Despite Apple's (AAPL) run up, there's still a high probability of making a 20% return through a long position. Our Economic Value model and Monte Carlo simulation suggests that there remains significant upside (Figure 1.1) from Apple's $618.63 share price as of April 2, 2012.

Figure 1.1

Our Monte Carlo simulation provides a range of 1,000 scenarios to determine the probability associated with making a minimum return of 20%, as well as the probability of taking a loss through either a short or long position.

For each scenario, a random value is generated for the unknown inputs in our discounted Economic Value model. These random values are based on reasonable ranges derived from 10-year historical distributions of company and peer data. While point estimates are often "precisely wrong," range estimates provide a more realistic view of market variability and have a greater chance of the actual outcome falling within the estimated range. Additionally, we scrutinize the inputs of our Monte Carlo simulation through our Economic Value (also known as Economic Profit, Economic Value Added, or EVA) calculation, where adjustments are made to accounting statements to more accurately reflect the economics of each driver.

Our initial estimate calculates a probability distribution of "fair value," ignoring the element of time (Figure 1.2).

Figure 1.2

For Apple, the probabilities associated with making a 20% return or higher are as follows (Table 1.1):

- Long: 93% chance.
- Short: 1% chance.

The probabilities associated with losing under the following scenarios are as follows :

- Long: 2% chance.
- Short: 98% chance.

Table. 1.1

However, the question of time still remains. When will a 20% return be achieved and what is the probability of doing so within various time frames? For Apple, the probability of making a 20% return within the next 12 months is approximately 84%.

By calculating Apple's share price volatility and our estimates of fair value, we can approximate probabilities of making a 20% return in the next 3, 6, 12 and 18 months by using a statistical concept known as "first passage times" (Table 1.2).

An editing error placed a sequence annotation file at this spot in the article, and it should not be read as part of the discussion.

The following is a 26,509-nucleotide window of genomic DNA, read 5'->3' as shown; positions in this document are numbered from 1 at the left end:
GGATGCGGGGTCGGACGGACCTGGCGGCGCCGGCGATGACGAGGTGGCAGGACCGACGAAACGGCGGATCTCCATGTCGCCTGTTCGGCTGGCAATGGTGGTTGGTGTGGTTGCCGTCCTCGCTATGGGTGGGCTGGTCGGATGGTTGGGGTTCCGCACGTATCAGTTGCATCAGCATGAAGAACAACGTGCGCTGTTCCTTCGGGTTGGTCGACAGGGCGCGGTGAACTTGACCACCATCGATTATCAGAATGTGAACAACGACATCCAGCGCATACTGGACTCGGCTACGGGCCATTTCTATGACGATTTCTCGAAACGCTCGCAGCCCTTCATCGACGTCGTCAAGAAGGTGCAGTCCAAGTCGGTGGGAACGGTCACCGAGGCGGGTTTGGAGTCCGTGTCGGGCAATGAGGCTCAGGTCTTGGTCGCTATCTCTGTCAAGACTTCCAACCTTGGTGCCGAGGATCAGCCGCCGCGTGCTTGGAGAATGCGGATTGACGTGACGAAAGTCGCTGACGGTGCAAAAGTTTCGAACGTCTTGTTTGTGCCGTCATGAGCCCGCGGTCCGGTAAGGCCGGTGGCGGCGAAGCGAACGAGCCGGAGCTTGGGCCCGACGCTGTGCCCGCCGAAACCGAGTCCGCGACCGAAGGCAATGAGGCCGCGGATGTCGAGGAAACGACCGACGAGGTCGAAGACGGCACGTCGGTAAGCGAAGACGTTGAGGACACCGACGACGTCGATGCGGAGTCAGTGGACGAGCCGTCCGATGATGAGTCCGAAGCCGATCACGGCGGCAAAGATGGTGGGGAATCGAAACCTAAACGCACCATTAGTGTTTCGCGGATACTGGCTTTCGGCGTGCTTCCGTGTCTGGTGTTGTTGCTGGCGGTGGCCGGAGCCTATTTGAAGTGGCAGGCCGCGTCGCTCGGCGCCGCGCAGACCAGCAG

Table 1.2

**Apple Ranking in Value Creation and Economic Value**

To further validate and provide context to the reasonableness of our analysis, we compare Apple's operating performance with other companies. It's no surprise that Apple dominates in delivering long-term value to shareholders (Table 1.3), as measured through Market Value Added (MVA). MVA is the Market Value (Debt plus Market Value of Equity) less the book Capital employed in the business. MVA represents the accumulated value created over the life of a business, as well as shareholders' expectations of the future stream of Economic Value.

Over the long-term, as Economic Value improves so will the share price of the company. As a result, it's no surprise that Apple ranks highest in MVA along with its Economic Value performance, even when adjusted for size (i.e. MVA / Capital), where the company generates $7.92 in additional market value for every $1 of capital invested. Apple's recent Economic Value / Capital, which equates to the spread between the company's Return on Capital and Cost of Capital comes second only to Baidu (NASDAQ:BIDU). This is remarkable given Apple's size.

Typically, as a company becomes bigger there are fewer opportunities that will create the same level of return for each dollar of capital spent. A smaller company like BIDU is able to initially generate large returns, but as it grows bigger it will become more difficult to find opportunities with the same level of profitability. This is partially due to the fact that large returns attract more competition. Apple, however, has defied this common economic tradeoff of size and profitability because it continues to create differentiated products that spur tremendous demand while maintaining an economic cost advantage (Table 1.4).

Table 1.4

Again, Apple defies the law of large numbers by posting revenue growth that makes small high growth companies look slow. Not only is Apple growing at an extraordinary rate, but at a rate that is very profitable. With a Return on Capital of 44%, Apple understands that growth for growth's sake is not what drives shareholder value.

Also, Apple's discipline in growing profitability is highlighted by the fact that the company has struck a healthy balance between profit margins and effective use of capital as demonstrated by its NOPAT Margin and Capital Turns (Table 1.5), as well as its recent decision to return excess cash to shareholders.

Table 1.5

**Conclusion**

The odds of Apple generating another 20% return in the next 12 months provides an attractive margin of safety. These odds certainly look reasonable when considering the fundamental operating performance of Apple compared with other major companies. And although a great company doesn't necessarily equate to a great stock, there is an 84% chance that it does in Apple's case.